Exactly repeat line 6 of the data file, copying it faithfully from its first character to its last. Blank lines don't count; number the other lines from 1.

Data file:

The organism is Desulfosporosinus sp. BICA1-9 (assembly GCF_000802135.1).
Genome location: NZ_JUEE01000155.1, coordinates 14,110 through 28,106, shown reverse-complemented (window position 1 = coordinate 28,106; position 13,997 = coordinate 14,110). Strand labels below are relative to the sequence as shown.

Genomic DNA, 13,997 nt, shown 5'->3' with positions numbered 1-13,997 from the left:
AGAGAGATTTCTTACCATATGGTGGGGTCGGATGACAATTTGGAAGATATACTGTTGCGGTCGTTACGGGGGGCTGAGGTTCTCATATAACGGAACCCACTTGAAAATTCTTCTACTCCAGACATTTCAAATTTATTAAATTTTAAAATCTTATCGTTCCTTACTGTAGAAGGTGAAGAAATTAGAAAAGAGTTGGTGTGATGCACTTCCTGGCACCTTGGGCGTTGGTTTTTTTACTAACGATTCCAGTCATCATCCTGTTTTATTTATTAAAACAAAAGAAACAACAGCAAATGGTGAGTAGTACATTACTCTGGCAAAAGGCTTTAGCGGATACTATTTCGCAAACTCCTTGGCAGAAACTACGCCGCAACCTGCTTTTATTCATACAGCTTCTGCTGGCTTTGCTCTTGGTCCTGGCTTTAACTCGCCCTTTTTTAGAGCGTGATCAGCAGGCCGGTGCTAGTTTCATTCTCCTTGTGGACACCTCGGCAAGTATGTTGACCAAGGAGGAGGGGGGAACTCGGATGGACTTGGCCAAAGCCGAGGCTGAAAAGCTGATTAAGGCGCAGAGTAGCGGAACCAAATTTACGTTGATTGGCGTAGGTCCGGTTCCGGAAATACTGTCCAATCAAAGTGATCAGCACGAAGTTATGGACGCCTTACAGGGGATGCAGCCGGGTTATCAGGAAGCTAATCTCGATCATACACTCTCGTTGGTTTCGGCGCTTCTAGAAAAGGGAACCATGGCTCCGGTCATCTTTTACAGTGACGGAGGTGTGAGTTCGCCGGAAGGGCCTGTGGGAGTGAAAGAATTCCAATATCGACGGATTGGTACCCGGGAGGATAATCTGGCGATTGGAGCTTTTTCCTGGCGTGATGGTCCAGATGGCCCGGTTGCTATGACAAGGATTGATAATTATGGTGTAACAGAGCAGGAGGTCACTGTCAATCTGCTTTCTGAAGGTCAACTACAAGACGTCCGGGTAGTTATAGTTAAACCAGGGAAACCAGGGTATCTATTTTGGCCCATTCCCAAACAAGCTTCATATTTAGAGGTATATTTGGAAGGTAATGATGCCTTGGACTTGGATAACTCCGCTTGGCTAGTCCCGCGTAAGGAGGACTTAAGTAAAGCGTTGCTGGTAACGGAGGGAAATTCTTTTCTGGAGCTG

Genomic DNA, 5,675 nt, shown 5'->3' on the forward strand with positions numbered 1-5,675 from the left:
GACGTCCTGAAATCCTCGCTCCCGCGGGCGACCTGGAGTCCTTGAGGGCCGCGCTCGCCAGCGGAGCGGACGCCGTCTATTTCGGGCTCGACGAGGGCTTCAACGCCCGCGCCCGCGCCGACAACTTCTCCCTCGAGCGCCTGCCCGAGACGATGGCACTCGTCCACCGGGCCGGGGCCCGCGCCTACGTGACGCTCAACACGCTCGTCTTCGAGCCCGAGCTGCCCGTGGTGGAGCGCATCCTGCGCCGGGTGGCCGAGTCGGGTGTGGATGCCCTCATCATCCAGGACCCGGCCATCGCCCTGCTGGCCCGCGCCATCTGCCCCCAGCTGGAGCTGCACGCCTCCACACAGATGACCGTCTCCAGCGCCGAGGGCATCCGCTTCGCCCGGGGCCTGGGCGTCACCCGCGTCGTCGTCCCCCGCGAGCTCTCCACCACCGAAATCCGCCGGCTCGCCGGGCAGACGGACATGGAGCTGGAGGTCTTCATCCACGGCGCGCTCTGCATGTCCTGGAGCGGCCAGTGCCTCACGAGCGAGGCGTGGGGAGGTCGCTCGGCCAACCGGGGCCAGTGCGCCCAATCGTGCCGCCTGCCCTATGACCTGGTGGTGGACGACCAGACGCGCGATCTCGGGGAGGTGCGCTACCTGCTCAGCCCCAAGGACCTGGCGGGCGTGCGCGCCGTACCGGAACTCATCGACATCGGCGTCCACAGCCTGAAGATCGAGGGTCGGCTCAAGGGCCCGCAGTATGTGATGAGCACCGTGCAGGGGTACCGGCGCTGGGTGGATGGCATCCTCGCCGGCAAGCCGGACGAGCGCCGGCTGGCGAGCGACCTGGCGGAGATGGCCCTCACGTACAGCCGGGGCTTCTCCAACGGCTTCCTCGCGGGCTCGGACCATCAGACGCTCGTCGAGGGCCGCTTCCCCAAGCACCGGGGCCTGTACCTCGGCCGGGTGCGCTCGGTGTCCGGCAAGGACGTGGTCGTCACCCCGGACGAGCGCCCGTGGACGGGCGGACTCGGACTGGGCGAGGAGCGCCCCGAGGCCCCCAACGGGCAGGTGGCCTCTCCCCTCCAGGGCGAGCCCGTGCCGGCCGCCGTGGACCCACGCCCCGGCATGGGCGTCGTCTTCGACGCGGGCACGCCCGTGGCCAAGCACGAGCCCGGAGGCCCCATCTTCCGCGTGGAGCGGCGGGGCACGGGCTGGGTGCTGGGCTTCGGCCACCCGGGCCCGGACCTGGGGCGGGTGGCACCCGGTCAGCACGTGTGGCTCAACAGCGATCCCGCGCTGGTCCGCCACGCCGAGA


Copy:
GACGTCCTGAAATCCTCGCTCCCGCGGGCGACCTGGAGTCCTTGAGGGCCGCGCTCGCCAGCGGAGCGGACGCCGTCTATTTCGGGCTCGACGAGGGCTTCAACGCCCGCGCCCGCGCCGACAACTTCTCCCTCGAGCGCCTGCCCGAGACGATGGCACTCGTCCACCGGGCCGGGGCCCGCGCCTACGTGACGCTCAACACGCTCGTCTTCGAGCCCGAGCTGCCCGTGGTGGAGCGCATCCTGCGCCGGGTGGCCGAGTCGGGTGTGGATGCCCTCATCATCCAGGACCCGGCCATCGCCCTGCTGGCCCGCGCCATCTGCCCCCAGCTGGAGCTGCACGCCTCCACACAGATGACCGTCTCCAGCGCCGAGGGCATCCGCTTCGCCCGGGGCCTGGGCGTCACCCGCGTCGTCGTCCCCCGCGAGCTCTCCACCACCGAAATCCGCCGGCTCGCCGGGCAGACGGACATGGAGCTGGAGGTCTTCATCCACGGCGCGCTCTGCATGTCCTGGAGCGGCCAGTGCCTCACGAGCGAGGCGTGGGGAGGTCGCTCGGCCAACCGGGGCCAGTGCGCCCAATCGTGCCGCCTGCCCTATGACCTGGTGGTGGACGACCAGACGCGCGATCTCGGGGAGGTGCGCTACCTGCTCAGCCCCAAGGACCTGGCGGGCGTGCGCGCCGTACCGGAACTCATCGACATCGGCGTCCACAGCCTGAAGATCGAGGGTCGGCTCAAGGGCCCGCAGTATGTGATGAGCACCGTGCAGGGGTACCGGCGCTGGGTGGATGGCATCCTCGCCGGCAAGCCGGACGAGCGCCGGCTGGCGAGCGACCTGGCGGAGATGGCCCTCACGTACAGCCGGGGCTTCTCCAACGGCTTCCTCGCGGGCTCGGACCATCAGACGCTCGTCGAGGGCCGCTTCCCCAAGCACCGGGGCCTGTACCTCGGCCGGGTGCGCTCGGTGTCCGGCAAGGACGTGGTCGTCACCCCGGACGAGCGCCCGTGGACGGGCGGACTCGGACTGGGCGAGGAGCGCCCCGAGGCCCCCAACGGGCAGGTGGCCTCTCCCCTCCAGGGCGAGCCCGTGCCGGCCGCCGTGGACCCACGCCCCGGCATGGGCGTCGTCTTCGACGCGGGCACGCCCGTGGCCAAGCACGAGCCCGGAGGCCCCATCTTCCGCGTGGAGCGGCGGGGCACGGGCTGGGTGCTGGGCTTCGGCCACCCGGGCCCGGACCTGGGGCGGGTGGCACCCGGTCAGCACGTGTGGCTCAACAGCGATCCCGCGCTGGTCCGCCACGCCGAGA